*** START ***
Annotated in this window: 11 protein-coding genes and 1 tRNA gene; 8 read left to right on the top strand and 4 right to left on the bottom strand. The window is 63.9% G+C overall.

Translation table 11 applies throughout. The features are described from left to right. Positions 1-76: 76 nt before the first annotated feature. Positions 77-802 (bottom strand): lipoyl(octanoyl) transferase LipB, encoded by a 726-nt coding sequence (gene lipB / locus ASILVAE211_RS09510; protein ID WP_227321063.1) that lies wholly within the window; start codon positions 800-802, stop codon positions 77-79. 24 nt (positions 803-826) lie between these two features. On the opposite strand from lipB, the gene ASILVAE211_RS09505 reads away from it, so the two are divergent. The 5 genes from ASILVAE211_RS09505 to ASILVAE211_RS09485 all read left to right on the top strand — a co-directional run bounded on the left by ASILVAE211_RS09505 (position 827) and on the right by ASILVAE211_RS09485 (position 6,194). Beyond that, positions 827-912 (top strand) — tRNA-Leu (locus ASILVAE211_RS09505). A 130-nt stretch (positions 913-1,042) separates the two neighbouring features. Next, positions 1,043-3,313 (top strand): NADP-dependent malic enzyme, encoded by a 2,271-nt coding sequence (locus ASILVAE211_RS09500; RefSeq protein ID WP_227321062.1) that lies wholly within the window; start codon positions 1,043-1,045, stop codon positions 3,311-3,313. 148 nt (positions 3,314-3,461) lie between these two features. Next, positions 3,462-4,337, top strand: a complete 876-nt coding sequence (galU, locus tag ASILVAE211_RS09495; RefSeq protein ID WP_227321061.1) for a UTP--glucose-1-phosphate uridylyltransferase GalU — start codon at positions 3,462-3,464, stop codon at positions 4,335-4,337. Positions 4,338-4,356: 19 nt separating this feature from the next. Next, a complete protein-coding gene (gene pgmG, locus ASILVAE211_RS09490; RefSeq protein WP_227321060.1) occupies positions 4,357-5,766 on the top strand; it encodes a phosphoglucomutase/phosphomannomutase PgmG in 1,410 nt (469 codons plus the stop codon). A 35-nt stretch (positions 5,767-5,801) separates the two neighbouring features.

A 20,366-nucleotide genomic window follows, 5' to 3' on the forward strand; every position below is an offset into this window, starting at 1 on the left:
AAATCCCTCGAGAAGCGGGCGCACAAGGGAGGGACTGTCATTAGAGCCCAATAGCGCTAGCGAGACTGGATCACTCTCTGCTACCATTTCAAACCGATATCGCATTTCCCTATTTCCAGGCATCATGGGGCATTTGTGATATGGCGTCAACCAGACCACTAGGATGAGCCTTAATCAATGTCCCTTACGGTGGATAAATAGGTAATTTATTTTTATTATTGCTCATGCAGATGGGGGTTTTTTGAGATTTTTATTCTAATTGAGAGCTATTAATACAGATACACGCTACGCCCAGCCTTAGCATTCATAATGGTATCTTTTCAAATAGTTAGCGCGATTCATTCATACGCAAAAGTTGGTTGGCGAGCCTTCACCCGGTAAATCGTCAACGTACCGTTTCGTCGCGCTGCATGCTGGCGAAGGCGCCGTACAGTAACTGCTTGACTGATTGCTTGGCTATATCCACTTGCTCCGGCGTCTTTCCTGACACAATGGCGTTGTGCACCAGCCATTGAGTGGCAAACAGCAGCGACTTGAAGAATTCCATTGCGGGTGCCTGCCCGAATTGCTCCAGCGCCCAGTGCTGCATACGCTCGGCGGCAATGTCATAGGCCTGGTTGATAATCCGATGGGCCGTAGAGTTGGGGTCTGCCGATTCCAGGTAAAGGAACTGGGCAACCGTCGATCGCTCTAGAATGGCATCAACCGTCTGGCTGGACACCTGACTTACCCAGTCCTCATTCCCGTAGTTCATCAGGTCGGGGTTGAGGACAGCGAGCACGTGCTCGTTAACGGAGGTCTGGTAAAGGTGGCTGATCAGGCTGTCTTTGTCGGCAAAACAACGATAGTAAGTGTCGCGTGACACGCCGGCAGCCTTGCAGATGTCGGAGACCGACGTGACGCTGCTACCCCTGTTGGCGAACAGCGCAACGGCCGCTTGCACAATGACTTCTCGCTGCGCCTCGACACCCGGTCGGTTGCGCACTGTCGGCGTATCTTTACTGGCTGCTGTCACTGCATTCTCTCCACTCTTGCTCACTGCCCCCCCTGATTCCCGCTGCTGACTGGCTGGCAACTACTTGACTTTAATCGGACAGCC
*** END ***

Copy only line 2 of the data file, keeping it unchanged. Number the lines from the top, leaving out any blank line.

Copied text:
Translation table 11 applies throughout. The features are described from left to right. Positions 1-76: 76 nt before the first annotated feature. Positions 77-802 (bottom strand): lipoyl(octanoyl) transferase LipB, encoded by a 726-nt coding sequence (gene lipB / locus ASILVAE211_RS09510; protein ID WP_227321063.1) that lies wholly within the window; start codon positions 800-802, stop codon positions 77-79. 24 nt (positions 803-826) lie between these two features. On the opposite strand from lipB, the gene ASILVAE211_RS09505 reads away from it, so the two are divergent. The 5 genes from ASILVAE211_RS09505 to ASILVAE211_RS09485 all read left to right on the top strand — a co-directional run bounded on the left by ASILVAE211_RS09505 (position 827) and on the right by ASILVAE211_RS09485 (position 6,194). Beyond that, positions 827-912 (top strand) — tRNA-Leu (locus ASILVAE211_RS09505). A 130-nt stretch (positions 913-1,042) separates the two neighbouring features. Next, positions 1,043-3,313 (top strand): NADP-dependent malic enzyme, encoded by a 2,271-nt coding sequence (locus ASILVAE211_RS09500; RefSeq protein ID WP_227321062.1) that lies wholly within the window; start codon positions 1,043-1,045, stop codon positions 3,311-3,313. 148 nt (positions 3,314-3,461) lie between these two features. Next, positions 3,462-4,337, top strand: a complete 876-nt coding sequence (galU, locus tag ASILVAE211_RS09495; RefSeq protein ID WP_227321061.1) for a UTP--glucose-1-phosphate uridylyltransferase GalU — start codon at positions 3,462-3,464, stop codon at positions 4,335-4,337. Positions 4,338-4,356: 19 nt separating this feature from the next. Next, a complete protein-coding gene (gene pgmG, locus ASILVAE211_RS09490; RefSeq protein WP_227321060.1) occupies positions 4,357-5,766 on the top strand; it encodes a phosphoglucomutase/phosphomannomutase PgmG in 1,410 nt (469 codons plus the stop codon). A 35-nt stretch (positions 5,767-5,801) separates the two neighbouring features.